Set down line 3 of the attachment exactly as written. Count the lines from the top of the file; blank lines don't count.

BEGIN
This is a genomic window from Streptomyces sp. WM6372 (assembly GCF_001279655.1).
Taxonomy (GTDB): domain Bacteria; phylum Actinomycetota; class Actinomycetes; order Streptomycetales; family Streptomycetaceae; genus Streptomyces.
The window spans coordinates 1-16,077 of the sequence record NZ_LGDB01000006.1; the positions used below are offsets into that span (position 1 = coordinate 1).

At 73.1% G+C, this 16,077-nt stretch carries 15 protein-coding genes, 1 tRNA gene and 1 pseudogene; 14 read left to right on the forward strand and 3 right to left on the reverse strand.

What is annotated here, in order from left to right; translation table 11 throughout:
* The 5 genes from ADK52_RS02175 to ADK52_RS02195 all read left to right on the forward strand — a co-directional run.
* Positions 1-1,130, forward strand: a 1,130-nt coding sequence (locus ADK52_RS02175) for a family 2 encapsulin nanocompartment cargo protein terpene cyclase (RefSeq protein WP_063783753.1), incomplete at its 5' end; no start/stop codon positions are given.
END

The window spans coordinates 1-16,077 of the sequence record NZ_LGDB01000006.1; the positions used below are offsets into that span (position 1 = coordinate 1).